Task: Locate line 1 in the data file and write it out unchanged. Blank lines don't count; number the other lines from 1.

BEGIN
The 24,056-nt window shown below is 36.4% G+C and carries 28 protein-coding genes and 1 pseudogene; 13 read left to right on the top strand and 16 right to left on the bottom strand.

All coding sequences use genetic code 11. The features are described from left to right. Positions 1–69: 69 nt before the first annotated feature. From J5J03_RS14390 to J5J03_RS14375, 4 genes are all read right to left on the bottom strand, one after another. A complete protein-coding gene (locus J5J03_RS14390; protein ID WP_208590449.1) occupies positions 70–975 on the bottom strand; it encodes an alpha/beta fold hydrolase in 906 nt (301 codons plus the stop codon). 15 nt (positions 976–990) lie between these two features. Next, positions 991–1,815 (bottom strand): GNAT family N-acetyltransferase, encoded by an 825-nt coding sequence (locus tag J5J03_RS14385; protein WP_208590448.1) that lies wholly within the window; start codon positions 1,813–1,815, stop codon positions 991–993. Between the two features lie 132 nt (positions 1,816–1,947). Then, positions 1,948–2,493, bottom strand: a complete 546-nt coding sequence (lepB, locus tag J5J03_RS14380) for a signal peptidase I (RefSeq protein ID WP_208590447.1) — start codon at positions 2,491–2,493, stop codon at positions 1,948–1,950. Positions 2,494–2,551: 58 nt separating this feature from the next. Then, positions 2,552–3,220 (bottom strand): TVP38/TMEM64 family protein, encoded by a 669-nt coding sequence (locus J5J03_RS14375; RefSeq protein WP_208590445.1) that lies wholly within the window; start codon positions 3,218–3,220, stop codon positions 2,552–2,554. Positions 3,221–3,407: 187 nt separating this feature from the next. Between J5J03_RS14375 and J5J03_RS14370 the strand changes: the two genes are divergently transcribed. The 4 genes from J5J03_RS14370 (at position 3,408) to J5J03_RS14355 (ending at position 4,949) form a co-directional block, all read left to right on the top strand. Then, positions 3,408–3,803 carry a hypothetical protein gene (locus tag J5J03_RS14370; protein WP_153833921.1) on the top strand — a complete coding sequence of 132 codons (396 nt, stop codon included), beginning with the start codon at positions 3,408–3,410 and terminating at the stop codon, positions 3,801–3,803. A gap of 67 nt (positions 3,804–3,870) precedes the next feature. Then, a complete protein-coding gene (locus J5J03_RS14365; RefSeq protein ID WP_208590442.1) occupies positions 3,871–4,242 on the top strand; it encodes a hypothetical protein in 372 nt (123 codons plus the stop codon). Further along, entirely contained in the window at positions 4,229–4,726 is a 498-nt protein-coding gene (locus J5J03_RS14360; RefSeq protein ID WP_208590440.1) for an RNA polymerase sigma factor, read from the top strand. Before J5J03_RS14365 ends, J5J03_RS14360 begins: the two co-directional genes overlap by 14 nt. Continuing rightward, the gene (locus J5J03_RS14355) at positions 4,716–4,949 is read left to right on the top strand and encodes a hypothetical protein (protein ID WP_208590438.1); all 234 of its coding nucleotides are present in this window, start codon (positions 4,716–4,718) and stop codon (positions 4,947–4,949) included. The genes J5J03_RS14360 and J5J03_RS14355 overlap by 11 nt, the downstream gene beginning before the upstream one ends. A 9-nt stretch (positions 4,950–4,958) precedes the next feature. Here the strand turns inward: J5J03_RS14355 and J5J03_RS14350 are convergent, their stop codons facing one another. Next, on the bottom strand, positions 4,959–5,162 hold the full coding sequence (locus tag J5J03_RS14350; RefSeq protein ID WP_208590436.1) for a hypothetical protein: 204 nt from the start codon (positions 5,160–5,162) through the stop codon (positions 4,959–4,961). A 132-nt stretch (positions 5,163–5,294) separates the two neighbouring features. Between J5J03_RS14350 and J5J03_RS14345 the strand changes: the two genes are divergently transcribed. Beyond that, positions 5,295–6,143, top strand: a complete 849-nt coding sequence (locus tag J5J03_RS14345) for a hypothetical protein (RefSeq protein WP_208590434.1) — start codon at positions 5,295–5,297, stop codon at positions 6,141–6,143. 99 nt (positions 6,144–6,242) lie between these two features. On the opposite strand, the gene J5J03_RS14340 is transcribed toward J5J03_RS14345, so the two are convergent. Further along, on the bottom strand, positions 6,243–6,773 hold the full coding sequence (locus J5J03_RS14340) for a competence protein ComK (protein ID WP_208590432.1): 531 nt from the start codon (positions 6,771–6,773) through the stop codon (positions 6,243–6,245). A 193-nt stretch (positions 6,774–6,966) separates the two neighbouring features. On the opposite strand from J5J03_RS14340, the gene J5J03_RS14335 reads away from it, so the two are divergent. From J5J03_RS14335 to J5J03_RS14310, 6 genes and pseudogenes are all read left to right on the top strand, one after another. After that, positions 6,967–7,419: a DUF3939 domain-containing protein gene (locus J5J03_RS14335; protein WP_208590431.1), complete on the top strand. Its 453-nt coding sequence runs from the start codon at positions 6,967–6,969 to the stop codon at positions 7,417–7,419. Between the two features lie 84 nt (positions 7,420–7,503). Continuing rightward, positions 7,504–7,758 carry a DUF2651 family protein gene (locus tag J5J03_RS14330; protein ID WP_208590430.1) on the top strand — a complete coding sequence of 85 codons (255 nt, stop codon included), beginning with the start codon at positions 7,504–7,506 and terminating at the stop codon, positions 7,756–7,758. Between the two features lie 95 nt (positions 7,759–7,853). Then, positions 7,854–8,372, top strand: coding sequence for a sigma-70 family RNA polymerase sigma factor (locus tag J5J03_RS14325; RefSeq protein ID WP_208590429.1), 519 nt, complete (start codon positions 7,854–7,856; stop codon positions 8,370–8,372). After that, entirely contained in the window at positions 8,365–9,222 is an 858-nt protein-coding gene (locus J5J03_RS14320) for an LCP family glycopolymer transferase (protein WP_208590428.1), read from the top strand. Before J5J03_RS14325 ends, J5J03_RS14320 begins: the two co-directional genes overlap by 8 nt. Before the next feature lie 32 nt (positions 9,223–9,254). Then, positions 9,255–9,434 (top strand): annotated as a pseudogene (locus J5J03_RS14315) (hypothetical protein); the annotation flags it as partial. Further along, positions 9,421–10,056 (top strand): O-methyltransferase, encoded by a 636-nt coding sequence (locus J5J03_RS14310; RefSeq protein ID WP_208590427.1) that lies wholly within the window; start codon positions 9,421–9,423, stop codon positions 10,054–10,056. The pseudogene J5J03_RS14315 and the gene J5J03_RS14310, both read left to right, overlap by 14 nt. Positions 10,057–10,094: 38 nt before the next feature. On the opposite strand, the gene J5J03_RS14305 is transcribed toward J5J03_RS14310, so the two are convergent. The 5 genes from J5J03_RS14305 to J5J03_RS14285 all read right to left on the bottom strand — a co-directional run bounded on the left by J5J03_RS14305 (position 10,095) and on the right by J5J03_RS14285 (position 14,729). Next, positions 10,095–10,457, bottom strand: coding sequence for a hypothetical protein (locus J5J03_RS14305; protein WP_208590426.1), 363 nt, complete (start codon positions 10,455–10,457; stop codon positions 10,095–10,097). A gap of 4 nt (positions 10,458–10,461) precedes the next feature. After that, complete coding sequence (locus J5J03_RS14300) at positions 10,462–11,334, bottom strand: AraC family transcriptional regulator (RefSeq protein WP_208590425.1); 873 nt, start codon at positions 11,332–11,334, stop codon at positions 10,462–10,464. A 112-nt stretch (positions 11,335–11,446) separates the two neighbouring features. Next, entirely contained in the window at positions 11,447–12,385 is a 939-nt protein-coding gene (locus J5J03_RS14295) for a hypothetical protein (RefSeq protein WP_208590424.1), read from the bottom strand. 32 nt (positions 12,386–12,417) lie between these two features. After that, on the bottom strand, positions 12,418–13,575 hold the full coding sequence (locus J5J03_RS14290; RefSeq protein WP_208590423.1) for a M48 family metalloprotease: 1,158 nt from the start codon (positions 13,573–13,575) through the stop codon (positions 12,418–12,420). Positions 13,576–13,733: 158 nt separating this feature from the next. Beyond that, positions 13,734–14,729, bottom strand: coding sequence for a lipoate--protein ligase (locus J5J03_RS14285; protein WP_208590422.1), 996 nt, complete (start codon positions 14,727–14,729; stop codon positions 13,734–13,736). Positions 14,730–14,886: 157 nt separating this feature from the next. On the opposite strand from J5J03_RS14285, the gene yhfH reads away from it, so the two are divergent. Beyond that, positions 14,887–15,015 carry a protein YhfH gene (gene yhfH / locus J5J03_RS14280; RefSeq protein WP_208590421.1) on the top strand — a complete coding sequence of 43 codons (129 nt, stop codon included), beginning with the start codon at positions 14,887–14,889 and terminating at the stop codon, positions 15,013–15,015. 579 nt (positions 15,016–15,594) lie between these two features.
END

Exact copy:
The 24,056-nt window shown below is 36.4% G+C and carries 28 protein-coding genes and 1 pseudogene; 13 read left to right on the top strand and 16 right to left on the bottom strand.